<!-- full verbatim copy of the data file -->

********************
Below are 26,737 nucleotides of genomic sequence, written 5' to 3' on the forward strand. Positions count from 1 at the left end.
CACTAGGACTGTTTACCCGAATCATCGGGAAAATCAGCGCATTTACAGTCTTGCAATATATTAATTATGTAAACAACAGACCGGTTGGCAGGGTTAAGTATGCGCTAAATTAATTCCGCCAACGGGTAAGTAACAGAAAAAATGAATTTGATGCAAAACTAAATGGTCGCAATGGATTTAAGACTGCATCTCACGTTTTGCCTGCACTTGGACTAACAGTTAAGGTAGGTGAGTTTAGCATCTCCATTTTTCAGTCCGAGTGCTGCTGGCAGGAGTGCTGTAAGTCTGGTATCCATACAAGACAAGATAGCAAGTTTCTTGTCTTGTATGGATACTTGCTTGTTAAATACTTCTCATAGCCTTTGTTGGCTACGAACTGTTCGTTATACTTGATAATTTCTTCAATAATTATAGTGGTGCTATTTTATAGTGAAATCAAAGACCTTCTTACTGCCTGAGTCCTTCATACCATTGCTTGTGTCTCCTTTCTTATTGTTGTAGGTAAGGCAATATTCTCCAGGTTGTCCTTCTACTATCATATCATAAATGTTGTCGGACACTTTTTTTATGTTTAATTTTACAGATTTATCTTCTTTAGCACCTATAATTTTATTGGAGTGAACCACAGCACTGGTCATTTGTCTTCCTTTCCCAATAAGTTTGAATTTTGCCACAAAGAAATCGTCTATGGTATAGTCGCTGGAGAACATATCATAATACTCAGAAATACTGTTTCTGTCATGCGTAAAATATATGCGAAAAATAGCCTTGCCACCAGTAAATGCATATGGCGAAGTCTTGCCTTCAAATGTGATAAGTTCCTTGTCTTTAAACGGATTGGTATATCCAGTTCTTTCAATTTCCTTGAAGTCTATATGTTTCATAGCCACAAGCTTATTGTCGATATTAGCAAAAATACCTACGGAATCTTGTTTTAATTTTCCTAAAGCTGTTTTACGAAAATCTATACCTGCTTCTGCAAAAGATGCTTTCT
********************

Below are 26,737 nucleotides of genomic sequence, written 5' to 3' on the forward strand. Positions count from 1 at the left end.
CACTAGGACTGTTTACCCGAATCATCGGGAAAATCAGCGCATTTACAGTCTTGCAATATATTAATTATGTAAACAACAGACCGGTTGGCAGGGTTAAGTATGCGCTAAATTAATTCCGCCAACGGGTAAGTAACAGAAAAAATGAATTTGATGCAAAACTAAATGGTCGCAATGGATTTAAGACTGCATCTCACGTTTTGCCTGCACTTGGACTAACAGTTAAGGTAGGTGAGTTTAGCATCTCCATTTTTCAGTCCGAGTGCTGCTGGCAGGAGTGCTGTAAGTCTGGTATCCATACAAGACAAGATAGCAAGTTTCTTGTCTTGTATGGATACTTGCTTGTTAAATACTTCTCATAGCCTTTGTTGGCTACGAACTGTTCGTTATACTTGATAATTTCTTCAATAATTATAGTGGTGCTATTTTATAGTGAAATCAAAGACCTTCTTACTGCCTGAGTCCTTCATACCATTGCTTGTGTCTCCTTTCTTATTGTTGTAGGTAAGGCAATATTCTCCAGGTTGTCCTTCTACTATCATATCATAAATGTTGTCGGACACTTTTTTTATGTTTAATTTTACAGATTTATCTTCTTTAGCACCTATAATTTTATTGGAGTGAACCACAGCACTGGTCATTTGTCTTCCTTTCCCAATAAGTTTGAATTTTGCCACAAAGAAATCGTCTATGGTATAGTCGCTGGAGAACATATCATAATACTCAGAAATACTGTTTCTGTCATGCGTAAAATATATGCGAAAAATAGCCTTGCCACCAGTAAATGCATATGGCGAAGTCTTGCCTTCAAATGTGATAAGTTCCTTGTCTTTAAACGGATTGGTATATCCAGTTCTTTCAATTTCCTTGAAGTCTATATGTTTCATAGCCACAAGCTTATTGTCGATATTAGCAAAAATACCTACGGAATCTTGTTTTAATTTTCCTAAAGCTGTTTTACGAAAATCTATACCTGCTTCTGCAAAAGATGCTTTCT